Code of Professional Ethics in Educational Technology

As a former computer technology teacher, I chose to use an experience that involved students using other students’ files as their own. Cheating and plagiarizing  has been a common trend throughout the years in education and even though technology has evolved, issues still occur. By examining the AECT Code of Professional Ethics, I was able to realize that there are several underlying issues that occur in such a situation. In addition, this paper made me ask the question: how do we expect teachers to do what is ethical, if they may not have been given the proper guidelines to know what is expected? We can only achieve this by educating staff and giving them the necessary resources (AECT Code) in order for them to follow through as ethical professionals.

To read my analysis on the situation I have experienced, please read my paper Promoting Professional Ethics in Educational Technology.

2 thoughts on “Code of Professional Ethics in Educational Technology

  1. thenumb3rsguy says:

    It’s wild how I was transported to my classroom a year ago while I was reading your scenario! Furthermore, I felt the same way you felt: anger, frustration, fear, and guilt. I had to be a failure if my students were plagiarizing so blatantly.

    However, I discovered that my failure was in the myth that my kids knew how to use technology properly because they had smartphones and tablets. They knew they could not simply copy and paste in ENGLISH class, but I had never said anything about it in MATH. In the same way that you turned it into a teachable moment to your classes, I did the same thing. I hope our students learned from the short-term punishment of receiving a zero so that they do not have to learn from a more serious and lasting punishment after high school.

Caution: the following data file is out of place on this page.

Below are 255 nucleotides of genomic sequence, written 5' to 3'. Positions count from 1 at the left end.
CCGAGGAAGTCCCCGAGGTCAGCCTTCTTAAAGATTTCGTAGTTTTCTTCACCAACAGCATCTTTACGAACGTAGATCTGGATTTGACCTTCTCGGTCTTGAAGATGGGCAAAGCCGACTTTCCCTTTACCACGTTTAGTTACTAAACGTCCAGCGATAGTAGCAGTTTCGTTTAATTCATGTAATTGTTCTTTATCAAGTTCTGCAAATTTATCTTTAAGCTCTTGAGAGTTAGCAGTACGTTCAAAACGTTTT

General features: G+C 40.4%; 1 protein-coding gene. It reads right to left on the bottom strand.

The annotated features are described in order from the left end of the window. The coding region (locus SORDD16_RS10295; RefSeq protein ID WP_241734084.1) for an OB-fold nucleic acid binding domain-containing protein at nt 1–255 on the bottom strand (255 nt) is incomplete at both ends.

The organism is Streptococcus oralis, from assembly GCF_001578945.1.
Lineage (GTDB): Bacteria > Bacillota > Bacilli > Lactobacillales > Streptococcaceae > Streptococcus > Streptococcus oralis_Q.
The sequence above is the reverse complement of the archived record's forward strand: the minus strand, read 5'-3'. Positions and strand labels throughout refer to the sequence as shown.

While reading the scenario, I wondered what AECT standards would you cite. I had thought about individuals and integrity; however, I like how you also pointed out the principles from section 2. The problems of cheating does not stop with the individual who misses out on learning. The learning of everyone in the class, school, and state is inaccurate when cheating occurs. Accurate measurements lead to decisions that support and benefit everyone in the classroom, while inaccurate measurements hinder everyone.


  2. agilin says:

    Glad to hear that I am not the only one that has experience something like this! It does really make you question your teaching and is frustrating as well. It was nice to see that you made it a teachable moment as well, I can only hope that other teachers would do the same as us and not just look the other way!


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